Concerning F. K. vs. Denmark for violation of articles 3 and 12 of CAT.
The Committee Against Torture found Denmark had violated CAT articles 3, 12 and 16, with regard to forcibly returning the complainant to Turkey, and also inhumane treatment during his detention in a Danish prison camp for asylum seekers.
The author entered Denmark in November 2010, but first applied for asylum 2 years later. The complainant is Turkish by nationality and Kurdish by ethnicity, but does not recognize his Turkish nationality, since he as a Kurd being oppressed by Turkey. He was set in detention before a complaint to the UN was made, and was by force brought to the Turkish embassy in Copenhagen.
The author was arrested several times throughout the period of 2006 to 2009 and amongst other things subjected to torture by the Turkish authorities. The author asked the Danish Immigration Service about a medical torture examination, but the Danish authorities never allowed for such examination. On the contrary they continued the examination of the author’s asylum application, but describing his information as “physical and psychological assaults”.
Some members of the Board did not believe the author’s story, however it is difficult to see whether they believed the authors claim of being tortured.
In the decision from 2013 the majority of board members of the Refugee Board thus rejected the credibility of the author with first initiating a torture medical examination.
However the refusal of the Danish Refugee Board to do a medical examination had been made by Amnesty International, where their medical examination concluded that the author did have symptoms relating to the torture he had gone through in Turkey.
One of the main reasons to why the author applied for asylum in Denmark is because the author further explains that he back in Turkey joined the PKK and became a member in 2010, however he then ended up leaving PKK. This is why he now also fears retaliation from PKK if returned to Turkey. Further more, he also feared to be forced to fight against other Kurds (PKK), as he back in 2008 was called for military service, but he rejected. In addition, he also fears that because of his Kurdish ethnicity and background he would be subjected to inhumane treatment by the military authorities, if he joined the military service.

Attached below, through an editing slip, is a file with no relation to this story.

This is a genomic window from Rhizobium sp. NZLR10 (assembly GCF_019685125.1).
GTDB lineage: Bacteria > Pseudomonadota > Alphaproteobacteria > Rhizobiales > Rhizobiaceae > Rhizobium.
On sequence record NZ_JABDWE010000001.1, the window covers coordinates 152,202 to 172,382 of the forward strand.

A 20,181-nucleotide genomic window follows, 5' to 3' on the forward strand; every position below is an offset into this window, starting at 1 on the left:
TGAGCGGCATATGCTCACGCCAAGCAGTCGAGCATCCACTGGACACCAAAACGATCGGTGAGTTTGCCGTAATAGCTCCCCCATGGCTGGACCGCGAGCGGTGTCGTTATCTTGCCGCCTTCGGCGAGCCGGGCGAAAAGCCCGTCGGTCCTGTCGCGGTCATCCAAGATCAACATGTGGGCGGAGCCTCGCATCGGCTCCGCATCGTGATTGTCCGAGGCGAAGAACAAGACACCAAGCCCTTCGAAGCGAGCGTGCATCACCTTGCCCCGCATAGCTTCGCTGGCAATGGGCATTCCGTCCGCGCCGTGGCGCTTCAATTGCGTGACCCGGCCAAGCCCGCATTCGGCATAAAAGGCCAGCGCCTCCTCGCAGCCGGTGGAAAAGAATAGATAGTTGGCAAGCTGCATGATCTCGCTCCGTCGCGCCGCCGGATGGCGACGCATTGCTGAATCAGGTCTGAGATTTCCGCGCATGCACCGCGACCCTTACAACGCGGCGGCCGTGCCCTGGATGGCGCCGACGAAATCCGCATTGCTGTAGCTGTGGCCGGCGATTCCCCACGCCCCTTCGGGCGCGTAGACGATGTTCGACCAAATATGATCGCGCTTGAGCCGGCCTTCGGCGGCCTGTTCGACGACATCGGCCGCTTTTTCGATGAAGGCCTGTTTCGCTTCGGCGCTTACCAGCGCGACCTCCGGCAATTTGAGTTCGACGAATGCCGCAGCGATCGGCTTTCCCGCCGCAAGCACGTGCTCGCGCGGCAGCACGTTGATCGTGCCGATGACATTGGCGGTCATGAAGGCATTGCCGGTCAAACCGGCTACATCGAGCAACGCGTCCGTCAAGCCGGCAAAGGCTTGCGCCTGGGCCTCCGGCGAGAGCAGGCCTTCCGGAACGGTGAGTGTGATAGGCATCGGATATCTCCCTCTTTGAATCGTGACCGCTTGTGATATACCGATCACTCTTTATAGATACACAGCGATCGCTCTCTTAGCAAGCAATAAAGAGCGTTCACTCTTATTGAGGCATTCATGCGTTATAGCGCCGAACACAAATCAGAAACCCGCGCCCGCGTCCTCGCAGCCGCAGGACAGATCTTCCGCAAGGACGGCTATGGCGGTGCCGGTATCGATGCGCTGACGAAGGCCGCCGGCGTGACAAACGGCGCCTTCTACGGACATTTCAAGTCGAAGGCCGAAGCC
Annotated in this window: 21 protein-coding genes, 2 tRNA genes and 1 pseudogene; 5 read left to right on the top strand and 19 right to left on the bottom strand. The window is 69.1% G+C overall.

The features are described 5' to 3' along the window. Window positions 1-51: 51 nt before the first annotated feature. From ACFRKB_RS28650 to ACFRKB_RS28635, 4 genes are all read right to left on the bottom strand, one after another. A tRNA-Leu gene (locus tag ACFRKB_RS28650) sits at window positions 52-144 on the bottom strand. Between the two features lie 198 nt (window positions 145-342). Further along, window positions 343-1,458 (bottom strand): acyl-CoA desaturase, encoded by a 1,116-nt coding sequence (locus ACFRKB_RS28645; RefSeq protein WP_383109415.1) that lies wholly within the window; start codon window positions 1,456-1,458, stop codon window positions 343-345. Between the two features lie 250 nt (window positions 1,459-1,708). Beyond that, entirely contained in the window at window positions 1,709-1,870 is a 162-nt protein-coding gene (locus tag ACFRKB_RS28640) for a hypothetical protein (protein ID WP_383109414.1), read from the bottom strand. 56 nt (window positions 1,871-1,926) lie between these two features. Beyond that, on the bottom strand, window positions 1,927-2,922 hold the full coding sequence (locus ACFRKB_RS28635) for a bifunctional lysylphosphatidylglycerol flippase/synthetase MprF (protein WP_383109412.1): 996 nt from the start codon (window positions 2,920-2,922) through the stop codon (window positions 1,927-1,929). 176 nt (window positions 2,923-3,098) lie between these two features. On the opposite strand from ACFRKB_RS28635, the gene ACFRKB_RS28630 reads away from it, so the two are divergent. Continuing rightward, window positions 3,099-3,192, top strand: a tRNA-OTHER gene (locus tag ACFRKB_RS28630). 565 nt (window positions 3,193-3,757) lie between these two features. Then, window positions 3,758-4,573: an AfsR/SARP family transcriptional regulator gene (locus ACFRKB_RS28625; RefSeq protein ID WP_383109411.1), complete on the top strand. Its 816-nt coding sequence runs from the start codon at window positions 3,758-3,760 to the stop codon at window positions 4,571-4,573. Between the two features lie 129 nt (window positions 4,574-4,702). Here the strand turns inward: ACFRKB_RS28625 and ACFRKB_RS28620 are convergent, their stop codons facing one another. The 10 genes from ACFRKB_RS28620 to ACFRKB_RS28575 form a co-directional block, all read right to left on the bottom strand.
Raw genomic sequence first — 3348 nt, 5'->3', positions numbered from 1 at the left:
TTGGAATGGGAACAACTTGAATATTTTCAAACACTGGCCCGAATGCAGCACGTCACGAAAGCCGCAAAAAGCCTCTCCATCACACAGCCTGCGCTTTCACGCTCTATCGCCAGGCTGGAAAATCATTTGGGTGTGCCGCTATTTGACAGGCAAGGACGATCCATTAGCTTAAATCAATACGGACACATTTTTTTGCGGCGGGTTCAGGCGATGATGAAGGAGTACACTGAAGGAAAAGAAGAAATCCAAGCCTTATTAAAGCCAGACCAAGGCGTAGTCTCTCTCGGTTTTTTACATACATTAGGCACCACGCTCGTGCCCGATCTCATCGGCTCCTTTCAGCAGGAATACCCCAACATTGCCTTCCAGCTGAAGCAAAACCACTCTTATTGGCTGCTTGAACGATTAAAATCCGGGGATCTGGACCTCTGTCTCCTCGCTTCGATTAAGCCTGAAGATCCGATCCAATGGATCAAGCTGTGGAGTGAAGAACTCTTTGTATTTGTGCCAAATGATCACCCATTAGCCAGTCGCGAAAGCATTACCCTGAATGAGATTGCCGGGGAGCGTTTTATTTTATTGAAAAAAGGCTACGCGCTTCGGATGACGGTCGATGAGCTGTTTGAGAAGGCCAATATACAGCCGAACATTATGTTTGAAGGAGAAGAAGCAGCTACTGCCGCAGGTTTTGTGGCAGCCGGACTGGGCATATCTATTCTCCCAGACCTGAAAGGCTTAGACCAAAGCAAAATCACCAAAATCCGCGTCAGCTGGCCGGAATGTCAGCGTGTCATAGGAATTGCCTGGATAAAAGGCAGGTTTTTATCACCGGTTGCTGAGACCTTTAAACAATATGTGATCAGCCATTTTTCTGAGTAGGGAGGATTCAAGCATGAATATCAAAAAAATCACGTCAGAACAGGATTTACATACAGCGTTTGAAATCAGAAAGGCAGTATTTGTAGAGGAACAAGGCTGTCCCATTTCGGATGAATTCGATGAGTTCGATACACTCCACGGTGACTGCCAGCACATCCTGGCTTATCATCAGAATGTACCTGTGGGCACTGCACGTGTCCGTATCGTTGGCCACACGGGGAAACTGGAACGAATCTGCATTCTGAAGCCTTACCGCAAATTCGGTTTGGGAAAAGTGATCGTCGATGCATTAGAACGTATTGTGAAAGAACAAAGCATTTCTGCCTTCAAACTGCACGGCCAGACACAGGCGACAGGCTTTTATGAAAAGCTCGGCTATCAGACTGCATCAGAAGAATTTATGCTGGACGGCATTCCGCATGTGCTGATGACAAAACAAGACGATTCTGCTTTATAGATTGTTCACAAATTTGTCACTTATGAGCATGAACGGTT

Finally he fears that his rejection of performing military service – and his draft evasion by seeking asylum in Europe/Denmark, he would be punished to imprisonment, including inhumane treatment in prison.
However according to the Refugee Board such punishment for his refusal to perform the forced military service is not a violation of his human rights – since the imprisonment is in no way a disproportional punishment. Yet it is on the contrary argued that since Turkey has no alternative service, and since his imprisonment will be followed by force performance of the military service this will amount to torture and inhumane treatment.
Since the Danish authorities doesn’t agree in the decision of allowing the author asylum in Denmark due to his fear of torture and to join the Turkish military service, the Danish authorities decided to try and force the author into the Turkish Embassy in Copenhagen in December 2013. Fearing for his persona, life and deportation, the author resisted and cut himself in both arms and several cuts in his torso.
Never the less the prison guards took him half naked and bleeding with handcuff by excessive force and handed him over to the police. The police then drove him to Copenhagen but before reaching the Embassy, they changed their minds and returned him to the prison, with the author still bleeding. He was never sent to a hospital; however he was treated by a nurse back in his prison cell. Consequently, the author then decided to start a hunger strike.
The reason to why the police changed their mind earlier is because the court where this case was set, is not used to lawyers filing an appeal with the High Court on their clients’ cases. When the authors’ lawyer filed an appeal in this case against the order of 12 December 2013 issued by the District Court of Hillerød, they sent back a standard formula stating that the authors’ case was set and he was to be sent to Turkish embassy in Copenhagen since they didn’t receive any appeal from the authors’ lawyer. However on their way to the Embassy, they decided to call the lawyer only to find out that he already had filled an appeal in this case, which is why they had to return.
Consequently, it is argued that the Danish authorities were in violation of CAT article 3 and 12.
24. March 2020